The Byrne Grant Program, that funded drug task forces at local level, suffered a 42% reduction in 2005-06, and is scheduled for elimination in the new budget. Cuts to that program already led to a nearly 58% reduction in arrest rates for drug dealing and manufacturing nationwide last year.
Thus, America is, without explanation, disposing of its own most valuable tool in combating terrorism at home: Local community policing, especially in its most recent “best practice” forms.
A thorough recent study commissioned by the Jamestown Foundation (12) analyzed and discussed present international terror organizations from the aspects of
|a. organizational structure;
d. manpower and logistics;
e. training and personnel services; and
The authors concluded that the modern, devolved systems used by terrorist organizations have divided rather uniformly between “Above the radar” and “Beneath the radar” processes. Roughly, terrorist operations are carried out either by means of high technology or of low technology.
The evidence is persuasive that terrorism has assigned only one of the foregoing functions to the high technology, or ‘above the radar’ category: That of propaganda. All the others use low-tech means, primarily the traditional spies’ tools of short-distance travel, surreptitious meetings, silence or rapidly-whispered dialects for conversations, background or ‘white’ noise to frustrate electronic surveillance, message or materials drops, ‘mules’ for deliveries, physical transfer of inconspicuous amounts of money on a traditional, long Islamic chain of set-offs and unwritten accounts.
None of these are fit subjects for wiretapping or for electronic surveillance. Telephones have been largely avoided by terrorist groups since December 2001. The present US preoccupation with NSA domestic communications surveillance is puzzling to most experts, who see no purpose behind them, unless that purpose is the surreptitious surveillance of millions of Americans for other reasons, locating terrorists being merely a public pretext.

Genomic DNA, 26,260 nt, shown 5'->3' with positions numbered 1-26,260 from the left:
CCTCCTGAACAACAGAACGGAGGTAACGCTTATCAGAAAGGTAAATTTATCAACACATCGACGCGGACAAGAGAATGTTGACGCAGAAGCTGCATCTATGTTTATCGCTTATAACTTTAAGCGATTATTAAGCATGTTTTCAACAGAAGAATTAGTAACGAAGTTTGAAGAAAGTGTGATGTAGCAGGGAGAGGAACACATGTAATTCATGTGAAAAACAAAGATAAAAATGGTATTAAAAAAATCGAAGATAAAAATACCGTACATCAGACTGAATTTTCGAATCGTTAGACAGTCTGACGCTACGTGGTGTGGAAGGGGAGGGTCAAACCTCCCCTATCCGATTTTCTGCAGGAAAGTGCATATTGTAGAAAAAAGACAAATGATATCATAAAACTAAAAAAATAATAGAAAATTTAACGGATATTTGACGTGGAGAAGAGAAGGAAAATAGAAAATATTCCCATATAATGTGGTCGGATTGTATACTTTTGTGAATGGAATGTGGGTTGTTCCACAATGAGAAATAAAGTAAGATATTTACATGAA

Thus, it is evident that the US Government is provoking a constitutional crisis over its war powers, only for the sake of ensuring its daily dose of high-tech propaganda and disinformation.
European countries, using community policing in its transparent partnership sense, are gathering the requisite HUMINT in sufficient quantities to conduct successful public trials of suspected terrorists by the hundreds.
Moreover, European governments are not oblivious to the high-tech/low-tech divide in terrorist operational flow structures as discussed supra. In view of the debates now raging in France, that country will most likely reinstate its community policing budgets and programs through public discourse. The role of community policing, and the anti-terrorism strategy of using the HUMINT emanating from the most proximate receiver, i.e., local specially trained police, has proven itself and its value.
After five years of purely militaristic strategies, it is time to listen to the evidence and stop destroying Community Policing for political reasons.
A. Jones, J.D., Dr.jur.
Wiseman, J.D., Dr.h.c.
Los Angeles , California / Genoa , Italy , March 21, 2006
--- Arthur A. Jones and Robin Wiseman are international human
rights lawyers with legal educations in the United States and
They are consultants and authors on international policing, social
policy and human rights, and regular contributors to the forum
at LA Community Policing.
For more of their work, please see the Think
additional information or a complete list of references, contact: